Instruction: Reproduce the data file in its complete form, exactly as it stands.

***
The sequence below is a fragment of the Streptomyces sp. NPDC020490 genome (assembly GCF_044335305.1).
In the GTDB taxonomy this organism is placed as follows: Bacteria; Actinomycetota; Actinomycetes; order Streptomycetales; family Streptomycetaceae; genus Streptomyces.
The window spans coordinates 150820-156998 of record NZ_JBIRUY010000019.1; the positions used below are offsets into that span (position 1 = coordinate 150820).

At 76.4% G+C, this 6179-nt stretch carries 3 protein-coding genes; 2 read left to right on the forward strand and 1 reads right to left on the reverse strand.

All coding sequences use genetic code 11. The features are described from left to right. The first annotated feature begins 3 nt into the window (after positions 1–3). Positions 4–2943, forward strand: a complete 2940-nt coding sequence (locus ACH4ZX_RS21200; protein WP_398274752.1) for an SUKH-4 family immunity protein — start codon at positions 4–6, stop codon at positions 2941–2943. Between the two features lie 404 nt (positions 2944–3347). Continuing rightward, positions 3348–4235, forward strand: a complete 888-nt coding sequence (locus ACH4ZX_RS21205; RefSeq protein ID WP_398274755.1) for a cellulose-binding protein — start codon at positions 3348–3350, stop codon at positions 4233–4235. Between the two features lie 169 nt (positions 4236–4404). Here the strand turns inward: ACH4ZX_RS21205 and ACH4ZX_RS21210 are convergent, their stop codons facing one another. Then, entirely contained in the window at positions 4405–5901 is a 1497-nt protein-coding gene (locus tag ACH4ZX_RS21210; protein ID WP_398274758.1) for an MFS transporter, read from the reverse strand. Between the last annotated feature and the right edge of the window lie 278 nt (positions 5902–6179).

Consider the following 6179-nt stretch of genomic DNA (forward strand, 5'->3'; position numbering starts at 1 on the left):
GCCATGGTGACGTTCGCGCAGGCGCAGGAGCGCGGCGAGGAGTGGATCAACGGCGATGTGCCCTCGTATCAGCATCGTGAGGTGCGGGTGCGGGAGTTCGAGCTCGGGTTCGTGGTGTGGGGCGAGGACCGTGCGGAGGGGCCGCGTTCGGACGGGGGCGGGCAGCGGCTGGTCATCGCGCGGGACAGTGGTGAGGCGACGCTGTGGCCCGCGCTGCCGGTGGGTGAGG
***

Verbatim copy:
The sequence below is a fragment of the Streptomyces sp. NPDC020490 genome (assembly GCF_044335305.1).
In the GTDB taxonomy this organism is placed as follows: Bacteria; Actinomycetota; Actinomycetes; order Streptomycetales; family Streptomycetaceae; genus Streptomyces.
The window spans coordinates 150820-156998 of record NZ_JBIRUY010000019.1; the positions used below are offsets into that span (position 1 = coordinate 150820).

At 76.4% G+C, this 6179-nt stretch carries 3 protein-coding genes; 2 read left to right on the forward strand and 1 reads right to left on the reverse strand.

All coding sequences use genetic code 11. The features are described from left to right. The first annotated feature begins 3 nt into the window (after positions 1–3). Positions 4–2943, forward strand: a complete 2940-nt coding sequence (locus ACH4ZX_RS21200; protein WP_398274752.1) for an SUKH-4 family immunity protein — start codon at positions 4–6, stop codon at positions 2941–2943. Between the two features lie 404 nt (positions 2944–3347). Continuing rightward, positions 3348–4235, forward strand: a complete 888-nt coding sequence (locus ACH4ZX_RS21205; RefSeq protein ID WP_398274755.1) for a cellulose-binding protein — start codon at positions 3348–3350, stop codon at positions 4233–4235. Between the two features lie 169 nt (positions 4236–4404). Here the strand turns inward: ACH4ZX_RS21205 and ACH4ZX_RS21210 are convergent, their stop codons facing one another. Then, entirely contained in the window at positions 4405–5901 is a 1497-nt protein-coding gene (locus tag ACH4ZX_RS21210; protein ID WP_398274758.1) for an MFS transporter, read from the reverse strand. Between the last annotated feature and the right edge of the window lie 278 nt (positions 5902–6179).

Consider the following 6179-nt stretch of genomic DNA (forward strand, 5'->3'; position numbering starts at 1 on the left):
GCCATGGTGACGTTCGCGCAGGCGCAGGAGCGCGGCGAGGAGTGGATCAACGGCGATGTGCCCTCGTATCAGCATCGTGAGGTGCGGGTGCGGGAGTTCGAGCTCGGGTTCGTGGTGTGGGGCGAGGACCGTGCGGAGGGGCCGCGTTCGGACGGGGGCGGGCAGCGGCTGGTCATCGCGCGGGACAGTGGTGAGGCGACGCTGTGGCCCGCGCTGCCGGTGGGTGAGG